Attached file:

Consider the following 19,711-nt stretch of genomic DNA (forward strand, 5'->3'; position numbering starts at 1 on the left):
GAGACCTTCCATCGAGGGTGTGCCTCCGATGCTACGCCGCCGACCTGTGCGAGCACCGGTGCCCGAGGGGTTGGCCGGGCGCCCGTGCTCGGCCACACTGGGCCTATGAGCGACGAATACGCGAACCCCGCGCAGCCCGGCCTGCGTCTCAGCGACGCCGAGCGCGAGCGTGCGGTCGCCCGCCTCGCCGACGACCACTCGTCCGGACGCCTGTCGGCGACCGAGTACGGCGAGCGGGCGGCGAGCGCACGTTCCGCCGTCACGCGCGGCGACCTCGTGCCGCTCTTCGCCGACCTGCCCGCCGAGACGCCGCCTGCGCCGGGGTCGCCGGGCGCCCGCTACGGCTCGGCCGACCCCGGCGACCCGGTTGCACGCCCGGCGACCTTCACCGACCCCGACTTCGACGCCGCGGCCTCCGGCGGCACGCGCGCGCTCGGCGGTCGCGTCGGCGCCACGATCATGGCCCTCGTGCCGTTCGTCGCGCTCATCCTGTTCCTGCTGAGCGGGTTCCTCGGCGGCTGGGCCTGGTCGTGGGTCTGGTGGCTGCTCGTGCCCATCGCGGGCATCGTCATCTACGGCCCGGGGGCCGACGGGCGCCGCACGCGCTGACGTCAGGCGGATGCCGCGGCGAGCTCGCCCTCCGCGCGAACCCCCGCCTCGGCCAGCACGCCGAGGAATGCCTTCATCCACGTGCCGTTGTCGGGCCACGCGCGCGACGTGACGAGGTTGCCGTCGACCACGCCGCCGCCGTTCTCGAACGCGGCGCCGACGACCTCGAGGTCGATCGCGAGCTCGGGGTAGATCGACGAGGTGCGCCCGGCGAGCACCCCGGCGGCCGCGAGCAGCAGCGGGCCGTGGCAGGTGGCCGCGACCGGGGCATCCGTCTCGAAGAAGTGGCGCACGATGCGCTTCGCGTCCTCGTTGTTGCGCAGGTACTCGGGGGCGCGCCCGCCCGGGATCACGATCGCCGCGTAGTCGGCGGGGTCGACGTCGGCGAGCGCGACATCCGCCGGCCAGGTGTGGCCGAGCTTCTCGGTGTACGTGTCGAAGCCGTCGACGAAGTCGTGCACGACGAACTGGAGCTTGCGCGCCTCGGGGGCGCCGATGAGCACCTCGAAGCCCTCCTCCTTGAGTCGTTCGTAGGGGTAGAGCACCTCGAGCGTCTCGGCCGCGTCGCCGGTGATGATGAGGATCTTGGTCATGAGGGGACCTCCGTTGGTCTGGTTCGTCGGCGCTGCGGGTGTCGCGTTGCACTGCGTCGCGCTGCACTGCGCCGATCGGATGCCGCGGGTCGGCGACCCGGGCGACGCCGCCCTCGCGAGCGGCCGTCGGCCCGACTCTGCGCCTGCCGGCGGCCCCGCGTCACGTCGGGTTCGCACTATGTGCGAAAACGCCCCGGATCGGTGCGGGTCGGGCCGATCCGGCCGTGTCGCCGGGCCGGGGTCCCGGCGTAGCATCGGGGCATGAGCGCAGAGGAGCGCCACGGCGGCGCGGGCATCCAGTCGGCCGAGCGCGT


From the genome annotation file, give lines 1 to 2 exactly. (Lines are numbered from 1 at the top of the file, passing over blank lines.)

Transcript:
Consider the following 19,711-nt stretch of genomic DNA (forward strand, 5'->3'; position numbering starts at 1 on the left):
GAGACCTTCCATCGAGGGTGTGCCTCCGATGCTACGCCGCCGACCTGTGCGAGCACCGGTGCCCGAGGGGTTGGCCGGGCGCCCGTGCTCGGCCACACTGGGCCTATGAGCGACGAATACGCGAACCCCGCGCAGCCCGGCCTGCGTCTCAGCGACGCCGAGCGCGAGCGTGCGGTCGCCCGCCTCGCCGACGACCACTCGTCCGGACGCCTGTCGGCGACCGAGTACGGCGAGCGGGCGGCGAGCGCACGTTCCGCCGTCACGCGCGGCGACCTCGTGCCGCTCTTCGCCGACCTGCCCGCCGAGACGCCGCCTGCGCCGGGGTCGCCGGGCGCCCGCTACGGCTCGGCCGACCCCGGCGACCCGGTTGCACGCCCGGCGACCTTCACCGACCCCGACTTCGACGCCGCGGCCTCCGGCGGCACGCGCGCGCTCGGCGGTCGCGTCGGCGCCACGATCATGGCCCTCGTGCCGTTCGTCGCGCTCATCCTGTTCCTGCTGAGCGGGTTCCTCGGCGGCTGGGCCTGGTCGTGGGTCTGGTGGCTGCTCGTGCCCATCGCGGGCATCGTCATCTACGGCCCGGGGGCCGACGGGCGCCGCACGCGCTGACGTCAGGCGGATGCCGCGGCGAGCTCGCCCTCCGCGCGAACCCCCGCCTCGGCCAGCACGCCGAGGAATGCCTTCATCCACGTGCCGTTGTCGGGCCACGCGCGCGACGTGACGAGGTTGCCGTCGACCACGCCGCCGCCGTTCTCGAACGCGGCGCCGACGACCTCGAGGTCGATCGCGAGCTCGGGGTAGATCGACGAGGTGCGCCCGGCGAGCACCCCGGCGGCCGCGAGCAGCAGCGGGCCGTGGCAGGTGGCCGCGACCGGGGCATCCGTCTCGAAGAAGTGGCGCACGATGCGCTTCGCGTCCTCGTTGTTGCGCAGGTACTCGGGGGCGCGCCCGCCCGGGATCACGATCGCCGCGTAGTCGGCGGGGTCGACGTCGGCGAGCGCGACATCCGCCGGCCAGGTGTGGCCGAGCTTCTCGGTGTACGTGTCGAAGCCGTCGACGAAGTCGTGCACGACGAACTGGAGCTTGCGCGCCTCGGGGGCGCCGATGAGCACCTCGAAGCCCTCCTCCTTGAGTCGTTCGTAGGGGTAGAGCACCTCGAGCGTCTCGGCCGCGTCGCCGGTGATGATGAGGATCTTGGTCATGAGGGGACCTCCGTTGGTCTGGTTCGTCGGCGCTGCGGGTGTCGCGTTGCACTGCGTCGCGCTGCACTGCGCCGATCGGATGCCGCGGGTCGGCGACCCGGGCGACGCCGCCCTCGCGAGCGGCCGTCGGCCCGACTCTGCGCCTGCCGGCGGCCCCGCGTCACGTCGGGTTCGCACTATGTGCGAAAACGCCCCGGATCGGTGCGGGTCGGGCCGATCCGGCCGTGTCGCCGGGCCGGGGTCCCGGCGTAGCATCGGGGCATGAGCGCAGAGGAGCGCCACGGCGGCGCGGGCATCCAGTCGGCCGAGCGCGT